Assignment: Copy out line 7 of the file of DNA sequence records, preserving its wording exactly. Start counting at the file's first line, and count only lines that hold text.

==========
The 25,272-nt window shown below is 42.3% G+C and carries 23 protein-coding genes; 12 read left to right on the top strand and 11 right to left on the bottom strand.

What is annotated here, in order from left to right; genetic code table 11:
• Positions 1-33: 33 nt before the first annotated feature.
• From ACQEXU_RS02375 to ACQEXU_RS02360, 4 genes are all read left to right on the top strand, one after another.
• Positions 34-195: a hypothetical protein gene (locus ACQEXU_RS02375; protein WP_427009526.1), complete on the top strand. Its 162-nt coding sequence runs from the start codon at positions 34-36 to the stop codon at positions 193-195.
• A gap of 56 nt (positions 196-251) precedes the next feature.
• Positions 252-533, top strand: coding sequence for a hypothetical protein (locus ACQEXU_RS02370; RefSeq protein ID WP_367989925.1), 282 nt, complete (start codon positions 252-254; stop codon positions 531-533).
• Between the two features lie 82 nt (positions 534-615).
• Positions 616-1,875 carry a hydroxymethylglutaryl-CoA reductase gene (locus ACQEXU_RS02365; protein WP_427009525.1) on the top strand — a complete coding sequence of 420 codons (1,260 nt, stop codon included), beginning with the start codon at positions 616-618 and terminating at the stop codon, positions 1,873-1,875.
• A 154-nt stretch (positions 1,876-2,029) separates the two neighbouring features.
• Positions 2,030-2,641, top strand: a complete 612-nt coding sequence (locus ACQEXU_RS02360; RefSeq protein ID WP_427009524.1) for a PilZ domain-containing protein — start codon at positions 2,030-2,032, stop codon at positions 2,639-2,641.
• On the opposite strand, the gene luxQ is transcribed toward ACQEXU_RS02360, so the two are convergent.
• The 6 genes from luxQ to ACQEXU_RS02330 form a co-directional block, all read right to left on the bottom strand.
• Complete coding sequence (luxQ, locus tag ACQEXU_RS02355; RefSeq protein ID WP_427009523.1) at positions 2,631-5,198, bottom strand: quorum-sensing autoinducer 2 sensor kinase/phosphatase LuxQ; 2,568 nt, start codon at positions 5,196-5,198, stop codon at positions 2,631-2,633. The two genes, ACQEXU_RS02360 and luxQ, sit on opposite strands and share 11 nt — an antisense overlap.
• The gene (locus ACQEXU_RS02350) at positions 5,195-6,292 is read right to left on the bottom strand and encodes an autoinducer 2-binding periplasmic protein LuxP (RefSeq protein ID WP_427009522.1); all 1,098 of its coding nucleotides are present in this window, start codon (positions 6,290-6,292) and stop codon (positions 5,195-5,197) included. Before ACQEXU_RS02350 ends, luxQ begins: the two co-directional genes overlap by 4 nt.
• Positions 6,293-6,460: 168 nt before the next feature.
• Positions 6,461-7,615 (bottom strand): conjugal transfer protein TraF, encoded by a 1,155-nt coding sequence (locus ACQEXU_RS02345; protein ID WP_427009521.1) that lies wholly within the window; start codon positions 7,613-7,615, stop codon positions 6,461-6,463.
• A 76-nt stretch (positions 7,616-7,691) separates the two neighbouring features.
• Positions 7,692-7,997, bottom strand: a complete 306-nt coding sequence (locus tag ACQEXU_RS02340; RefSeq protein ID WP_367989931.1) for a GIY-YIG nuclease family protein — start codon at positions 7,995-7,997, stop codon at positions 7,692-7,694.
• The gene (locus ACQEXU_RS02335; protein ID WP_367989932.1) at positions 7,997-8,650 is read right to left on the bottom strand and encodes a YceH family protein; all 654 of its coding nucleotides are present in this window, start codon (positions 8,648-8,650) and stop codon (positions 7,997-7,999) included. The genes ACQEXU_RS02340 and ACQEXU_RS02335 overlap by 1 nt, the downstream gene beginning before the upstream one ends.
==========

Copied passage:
• Positions 252-533, top strand: coding sequence for a hypothetical protein (locus ACQEXU_RS02370; RefSeq protein ID WP_367989925.1), 282 nt, complete (start codon positions 252-254; stop codon positions 531-533).